By Lauren Kiesel and Weng Yee Mooi, CEI Interns
Vermont has made a large commitment to supporting its citizens’ mental health through initiatives launched by Vermont’s Department of Mental Health (DMH). The state’s DMH is innovative in its level of holistic compassion and positive goals and practices. Its vision is that “mental health will be a cornerstone of health in Vermont” and that “people will live in caring communities with compassion for and a determination to respond effectively and respectively to the mental health needs of all citizens” (Vermont Department of Mental Health, 2019).
The Department of Mental Health provides Vermonters access to “effective prevention, early intervention, and mental health treatment and supports as needed to live, work, learn, and participate fully in their communities” (VT DMH, 2019). It values and embraces the concepts of recovery and resiliency. In terms of trauma-informed practices and compassionate and comprehensive care and development of its people, Vermont is a leader.
Bringing Holistic Mental Health Care to Vermont Communities
Since its birth, Vermont’s Department of Mental Health has worked to address mental health in schools with many laws, plans, and agreements to best support students. Significant changes have occurred since 1988, when Vermont passed Act 264, requiring that human services and public education work together, involving parents and coordinating services for better outcomes for children and families.
Vermont, a largely rural state, has realized that to reach those who need services most, it will have to bring the mental health care directly to the people in need. Vermont has been promoting school-based mental health, because it has learned that providing mental health services at the point of contact most youth have with city and state governments, public school, reaches the most people. In 2018, the DMH used its $266,000,000 budget to reach more than 25,000 Vermont residents with its community service, outreach, and crisis teams (VT DMH, 2019). While the Commissioner of the DMH continues to urge state agencies to work even more closely together to effectively coordinate mental health services, Vermont is still an exemplar for collaboration between state government and local communities.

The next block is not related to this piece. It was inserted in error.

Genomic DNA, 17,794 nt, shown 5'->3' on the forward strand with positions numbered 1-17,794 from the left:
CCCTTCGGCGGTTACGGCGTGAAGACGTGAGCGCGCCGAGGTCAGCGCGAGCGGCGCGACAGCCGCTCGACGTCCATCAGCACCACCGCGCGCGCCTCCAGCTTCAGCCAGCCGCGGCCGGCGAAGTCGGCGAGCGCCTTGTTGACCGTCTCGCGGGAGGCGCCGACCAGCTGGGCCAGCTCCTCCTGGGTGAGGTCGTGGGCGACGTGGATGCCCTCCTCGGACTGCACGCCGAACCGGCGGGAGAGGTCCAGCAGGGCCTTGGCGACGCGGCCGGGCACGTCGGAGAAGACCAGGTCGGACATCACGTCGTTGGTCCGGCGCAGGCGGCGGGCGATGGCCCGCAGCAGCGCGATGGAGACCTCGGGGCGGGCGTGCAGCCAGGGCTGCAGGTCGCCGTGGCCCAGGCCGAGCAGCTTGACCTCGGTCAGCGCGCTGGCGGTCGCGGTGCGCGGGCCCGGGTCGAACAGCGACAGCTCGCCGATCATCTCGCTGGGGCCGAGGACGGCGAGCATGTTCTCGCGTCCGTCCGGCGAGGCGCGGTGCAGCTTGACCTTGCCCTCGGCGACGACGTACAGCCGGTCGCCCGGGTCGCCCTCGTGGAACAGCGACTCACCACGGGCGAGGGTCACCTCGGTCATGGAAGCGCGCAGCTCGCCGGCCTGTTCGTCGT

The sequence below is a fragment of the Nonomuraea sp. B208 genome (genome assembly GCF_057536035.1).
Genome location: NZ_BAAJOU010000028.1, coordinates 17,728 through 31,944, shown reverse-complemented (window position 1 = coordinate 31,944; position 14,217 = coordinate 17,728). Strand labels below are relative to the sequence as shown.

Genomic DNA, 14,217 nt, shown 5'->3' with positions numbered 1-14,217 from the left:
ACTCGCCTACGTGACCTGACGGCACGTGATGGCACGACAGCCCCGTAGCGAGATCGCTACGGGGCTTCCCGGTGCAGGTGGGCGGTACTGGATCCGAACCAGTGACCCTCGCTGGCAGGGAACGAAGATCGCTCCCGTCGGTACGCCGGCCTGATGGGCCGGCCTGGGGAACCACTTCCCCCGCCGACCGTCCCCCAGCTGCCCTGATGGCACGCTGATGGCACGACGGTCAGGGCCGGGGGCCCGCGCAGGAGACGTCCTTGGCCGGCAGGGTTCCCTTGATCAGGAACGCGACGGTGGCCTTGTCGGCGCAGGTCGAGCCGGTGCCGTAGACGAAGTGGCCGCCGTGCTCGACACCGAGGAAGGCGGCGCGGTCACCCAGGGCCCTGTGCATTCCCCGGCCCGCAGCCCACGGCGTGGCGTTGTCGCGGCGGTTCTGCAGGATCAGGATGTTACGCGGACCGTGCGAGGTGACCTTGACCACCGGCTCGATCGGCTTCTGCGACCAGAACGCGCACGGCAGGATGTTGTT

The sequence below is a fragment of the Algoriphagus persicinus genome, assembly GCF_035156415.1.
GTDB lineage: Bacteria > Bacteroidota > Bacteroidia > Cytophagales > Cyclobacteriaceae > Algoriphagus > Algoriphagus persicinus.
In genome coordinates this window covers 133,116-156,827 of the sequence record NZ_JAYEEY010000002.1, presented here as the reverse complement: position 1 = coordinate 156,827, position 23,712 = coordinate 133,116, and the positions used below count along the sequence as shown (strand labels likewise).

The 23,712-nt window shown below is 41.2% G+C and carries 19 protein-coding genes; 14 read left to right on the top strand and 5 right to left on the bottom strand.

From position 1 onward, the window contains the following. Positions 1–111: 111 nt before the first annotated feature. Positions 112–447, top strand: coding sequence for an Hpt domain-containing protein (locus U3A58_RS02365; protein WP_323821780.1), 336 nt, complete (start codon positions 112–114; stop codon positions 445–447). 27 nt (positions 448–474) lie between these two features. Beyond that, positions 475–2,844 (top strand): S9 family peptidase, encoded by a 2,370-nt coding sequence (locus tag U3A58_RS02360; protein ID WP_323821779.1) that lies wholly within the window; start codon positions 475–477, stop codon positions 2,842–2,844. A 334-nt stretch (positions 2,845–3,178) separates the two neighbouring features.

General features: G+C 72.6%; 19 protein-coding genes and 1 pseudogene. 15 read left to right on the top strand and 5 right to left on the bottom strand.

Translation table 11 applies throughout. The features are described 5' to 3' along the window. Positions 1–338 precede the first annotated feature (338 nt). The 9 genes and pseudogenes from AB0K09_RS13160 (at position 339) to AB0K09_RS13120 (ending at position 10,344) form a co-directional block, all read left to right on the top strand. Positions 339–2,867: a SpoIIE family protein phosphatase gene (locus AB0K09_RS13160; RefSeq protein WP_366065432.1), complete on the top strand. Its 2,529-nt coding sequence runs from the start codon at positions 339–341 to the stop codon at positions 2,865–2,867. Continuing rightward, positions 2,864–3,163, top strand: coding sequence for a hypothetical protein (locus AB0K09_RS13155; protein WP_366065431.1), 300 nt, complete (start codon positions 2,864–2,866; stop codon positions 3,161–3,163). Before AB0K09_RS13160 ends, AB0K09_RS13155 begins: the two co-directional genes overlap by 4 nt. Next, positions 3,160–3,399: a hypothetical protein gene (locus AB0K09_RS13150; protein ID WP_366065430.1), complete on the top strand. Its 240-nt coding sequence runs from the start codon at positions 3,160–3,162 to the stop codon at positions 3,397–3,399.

How the Department of Mental Health Serves Vermont
In an effort to promote services, Vermont’s Department of Mental Health held four forums this summer to discuss mental health care in the state, as well as inquire public opinion for developing a 10-year-plan for improvement. In addition to these forums, the state has multiple on-going workgroups, initiatives, and resources to support positive mental health in schools.
The Child & Family Trauma Workgroup, formed by the Governor’s Commission on Psychological Trauma, is an inter-organization collaboration with more than 20 members who work to build trauma-informed systems of care in the state. The people who obtain these services “have multiple complex experiences of trauma in their history.” Because of this, there are significant implications on how to provide these services (Vermont Child & Family Trauma Workgroup, 2014). Led by the Agency of Human Services, Vermont uses a Strengthening Families™ Approach in systems serving children and families across Vermont. This research-informed approach aims to “increase family strengths, enhance child development, and reduce the likelihood of child abuse and neglect” by building 5 protective factors that bring families and communities together (Vermont Strengthening Families, 2017).